Electric stimulation uses a gentle electric current to stimulate the contraction of a single muscle or a group of muscles. The stimulation causes an increase in blood flow and can improve the functional ability of the particular muscles involved. Stimulation also can stimulate certain nerve fibers found within the belly of the muscles to reduce the sensation of pain and can assist the body in the healing process for damaged muscles and the joints they supply. Muscle stimulation can also be use to cause a stronger contraction to aid in better symmetry of muscle firing and restore normal strength and function to muscles that have atrophied as a result of being immobilized (e.g. in a cast) or as a result of deconditioning. Muscle stimulation is a safe physical therapy and is used judiciously for appropriate patients. Please ask the doctors at Benchmark Medical Group if this therapy is appropriate for you.
Electric stimulation as a therapy has been used for 1000's of years, even before the electric was harnessed. As early as 400 BC, the electric torpedo fish was applied to painful parts of the body to cause an electric "shock, " this shock reportedly decreased pain. Thankfully, with the invention of the Leyden jar in the 1700's, a precursor to the battery, physicians were able to regulate the amount of current that was applied. Clinical evidence was confirmed by Wall and Sweet in 1967, when they were able to show that certain electric frequencies were successful in treating chronic pain. The therapy has become more advanced and specialized over the years and now, we are able to focus the electric stimulation over the painful area to improve tissue circulation, improve muscle function, decrease swelling or edema, and improve the body's ability to heal damaged tissues.
The pain gate theory has been studies extensively and is used by many therapists to relieve pain. The theory essential states that pain is felt in the brain as a result of abnormal chemical or mechanical stimulation or the potential for abnormal chemical or mechanical stimulation. Pain nerves are very small diameter and cary essentially only one- sensation, pain. Knowing this, certain therapies can stimulate other nerves with a larger diameter that essentially "block" the sensation of pain. Motion can be used to override pain, as in shaking your hand following touching a hot stove; the motion nerves prevent the pain nerves from getting the signal to the brain. Stop shaking the hand and the pain nerves will make it to the brain and, Wham! There's the pain. TENS uses those sensory nerve fibers which transmit touch and temperature to the brain, the stimulation of these fibers "blocks" the pain sensation in damaged tissue when they are stimulated.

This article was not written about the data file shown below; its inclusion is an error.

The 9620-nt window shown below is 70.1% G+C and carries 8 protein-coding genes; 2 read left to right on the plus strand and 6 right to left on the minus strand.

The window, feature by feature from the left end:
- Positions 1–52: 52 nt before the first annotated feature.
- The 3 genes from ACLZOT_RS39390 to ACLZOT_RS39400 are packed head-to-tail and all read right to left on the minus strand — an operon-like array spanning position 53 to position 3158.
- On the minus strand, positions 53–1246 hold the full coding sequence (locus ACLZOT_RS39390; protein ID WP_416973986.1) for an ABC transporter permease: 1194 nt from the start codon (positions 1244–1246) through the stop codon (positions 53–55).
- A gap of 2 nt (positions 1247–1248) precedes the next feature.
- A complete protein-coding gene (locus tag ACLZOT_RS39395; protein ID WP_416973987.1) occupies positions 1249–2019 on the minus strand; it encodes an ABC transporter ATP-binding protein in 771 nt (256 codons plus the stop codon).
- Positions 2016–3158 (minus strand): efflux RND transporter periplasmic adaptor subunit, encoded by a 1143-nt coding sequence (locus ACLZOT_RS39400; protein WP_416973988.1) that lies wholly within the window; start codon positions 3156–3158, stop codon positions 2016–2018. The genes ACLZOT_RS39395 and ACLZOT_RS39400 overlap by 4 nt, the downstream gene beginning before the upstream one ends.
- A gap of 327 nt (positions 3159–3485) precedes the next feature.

Trans-Cutaneous Electrical Nerve Stimulation or TENS is used to send small electrical stimulation through your skin, t he signal reach nerve cells and cause a mild tingling sensation that suppresses and relieves pain. TENS is a safe, non-addictive method used primarily for pain control.
Endorphins such as serotonin and dopamine are our bodies naturally produced pain relievers. When TENS is applied to the body, the natural response is to release these chemical pain relievers therefore block the perception of pain. This pathway of these endorphins is similar to opiate drugs, without the risk of addiction or the toxic side effects found with those drugs.
Electric stimulation therapy and TENS should not be used if:
- You have an implanted pacemaker
- TENS should not be applied through the head
- TENS should not be applied over the carotid sinus (front of the neck, on each side of the trachea)
- If you are pregnant (consult with the doctors at Benchmark Medical Group first!)